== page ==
Ofsted and Degree Apprenticeships
From 1 April 2021, all apprenticeships, including those at levels 6 & 7, are in scope for Ofsted inspection. Here are the top five things degree apprenticeship providers who are new to Ofsted inspection need to know:
#1 New provider monitoring visits
If you have never been inspected by Ofsted before, expect a new provider monitoring visit (NPMV) within 24 months of first drawing down apprenticeship funding. If you receive a judgement of “insufficient progress” for any of the four themes at this visit, you will not be able to recruit any further apprentices until you have been reinspected, dependant on the outcome. Make sure that senior managers understand the immediate possible consequences of a poor monitoring outcome. If apprenticeships form a relatively small part of your institution’s delivery and you’re struggling to get buy in, sharing the possible impact could be the leverage you need.
#2 Make sure it is an apprenticeship
Delivering high quality degrees doesn’t automatically mean that you deliver good apprenticeships. Ofsted will be looking to ensure that you’re not just delivering a rebadged degree because apprenticeships have very specific requirements. Check that you’re delivering against the requirements of a good apprenticeship by looking at the IFATE statement on “what is a quality apprenticeship?” and the ESFA rules.
#3 It’s good to talk!
Whether it’s a new provider monitoring visit or a subsequent full inspection, Ofsted is not a desk-based activity. Inspectors will spend more time talking to apprentices, employers and tutors than with senior management or looking at data reports. So you need to be sure that every person they come in to contact with supports your assessment of how good your provision is and understands the aims of your apprenticeship programme: as Ofsted’s Education Inspection Framework puts it, the intent of your curriculum.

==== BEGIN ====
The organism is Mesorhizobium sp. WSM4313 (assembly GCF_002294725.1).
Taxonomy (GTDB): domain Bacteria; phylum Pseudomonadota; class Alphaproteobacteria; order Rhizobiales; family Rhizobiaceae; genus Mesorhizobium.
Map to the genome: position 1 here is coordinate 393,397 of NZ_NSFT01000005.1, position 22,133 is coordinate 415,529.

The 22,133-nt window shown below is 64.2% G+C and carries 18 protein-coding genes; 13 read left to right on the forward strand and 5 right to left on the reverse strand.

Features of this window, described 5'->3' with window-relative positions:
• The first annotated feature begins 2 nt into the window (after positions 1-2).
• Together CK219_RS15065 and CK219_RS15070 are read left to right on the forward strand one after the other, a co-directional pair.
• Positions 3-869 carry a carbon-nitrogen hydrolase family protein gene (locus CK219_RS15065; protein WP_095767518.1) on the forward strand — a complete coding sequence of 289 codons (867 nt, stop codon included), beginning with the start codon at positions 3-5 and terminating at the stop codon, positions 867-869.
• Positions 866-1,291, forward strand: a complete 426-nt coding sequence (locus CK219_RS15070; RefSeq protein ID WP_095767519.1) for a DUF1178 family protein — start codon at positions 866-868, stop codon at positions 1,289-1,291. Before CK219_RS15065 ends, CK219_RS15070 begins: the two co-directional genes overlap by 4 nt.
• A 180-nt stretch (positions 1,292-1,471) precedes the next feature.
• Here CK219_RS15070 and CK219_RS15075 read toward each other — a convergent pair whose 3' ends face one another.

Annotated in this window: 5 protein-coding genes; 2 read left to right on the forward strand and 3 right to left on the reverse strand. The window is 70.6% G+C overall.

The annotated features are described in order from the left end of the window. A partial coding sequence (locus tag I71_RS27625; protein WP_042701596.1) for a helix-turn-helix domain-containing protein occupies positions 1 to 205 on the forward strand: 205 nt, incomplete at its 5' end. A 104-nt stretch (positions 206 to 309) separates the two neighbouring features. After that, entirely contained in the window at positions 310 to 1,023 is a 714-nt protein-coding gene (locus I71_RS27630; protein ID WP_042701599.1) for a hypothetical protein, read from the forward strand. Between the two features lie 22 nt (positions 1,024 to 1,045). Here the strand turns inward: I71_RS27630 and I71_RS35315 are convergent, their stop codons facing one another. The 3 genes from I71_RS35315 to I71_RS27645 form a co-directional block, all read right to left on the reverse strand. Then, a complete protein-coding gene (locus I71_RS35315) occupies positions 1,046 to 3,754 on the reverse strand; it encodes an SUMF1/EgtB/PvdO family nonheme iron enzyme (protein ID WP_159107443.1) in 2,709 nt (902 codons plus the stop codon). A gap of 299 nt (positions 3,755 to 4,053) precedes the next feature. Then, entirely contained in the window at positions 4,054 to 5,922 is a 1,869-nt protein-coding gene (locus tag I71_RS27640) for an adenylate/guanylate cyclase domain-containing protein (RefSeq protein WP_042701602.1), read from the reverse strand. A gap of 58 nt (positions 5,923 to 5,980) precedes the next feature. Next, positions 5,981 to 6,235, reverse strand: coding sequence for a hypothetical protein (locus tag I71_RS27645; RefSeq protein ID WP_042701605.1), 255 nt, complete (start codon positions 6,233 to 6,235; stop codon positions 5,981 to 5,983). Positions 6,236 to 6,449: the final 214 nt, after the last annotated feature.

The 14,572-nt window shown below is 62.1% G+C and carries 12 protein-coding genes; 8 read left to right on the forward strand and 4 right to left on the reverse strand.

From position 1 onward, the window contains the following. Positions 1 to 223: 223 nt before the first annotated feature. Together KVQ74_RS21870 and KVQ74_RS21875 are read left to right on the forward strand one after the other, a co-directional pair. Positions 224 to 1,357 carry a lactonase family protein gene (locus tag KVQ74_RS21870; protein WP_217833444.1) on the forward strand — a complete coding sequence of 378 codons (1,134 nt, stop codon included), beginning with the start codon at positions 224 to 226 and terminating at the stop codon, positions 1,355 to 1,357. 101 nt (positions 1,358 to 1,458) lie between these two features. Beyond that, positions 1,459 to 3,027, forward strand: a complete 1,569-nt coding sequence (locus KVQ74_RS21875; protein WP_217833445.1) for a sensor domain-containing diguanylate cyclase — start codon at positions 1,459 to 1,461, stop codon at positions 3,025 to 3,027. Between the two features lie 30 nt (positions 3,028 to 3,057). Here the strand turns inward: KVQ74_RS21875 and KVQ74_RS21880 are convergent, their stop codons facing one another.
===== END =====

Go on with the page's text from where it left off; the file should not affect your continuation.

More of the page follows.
#4 Employers are your delivery partners
Ofsted will want to see your curriculum is delivered in a logical way, enabling learners to build their knowledge and develop their skills. Learning needs to be planned and sequenced, which includes on-the-job learning. To achieve that you need to agree with employers how and when apprentices will have opportunities to apply their off-the-job learning in the workplace to develop their skills and become truly competent in their role. To deliver a high-quality apprenticeship programme you need employers on board with this idea – and able to articulate how they work with you to Ofsted inspectors.
#5 Safeguarding isn’t just for schools
Don’t assume that because you only recruit learners aged 19 or over you don’t need to worry about safeguarding. You still have a statutory duty as the legislation applies to vulnerable adults as well as under 18s. Outside of the narrow confines of the legislation, Ofsted will expect to see that you’re teaching your learners how to stay safe in modern Britain and that everyone supporting them understands that.
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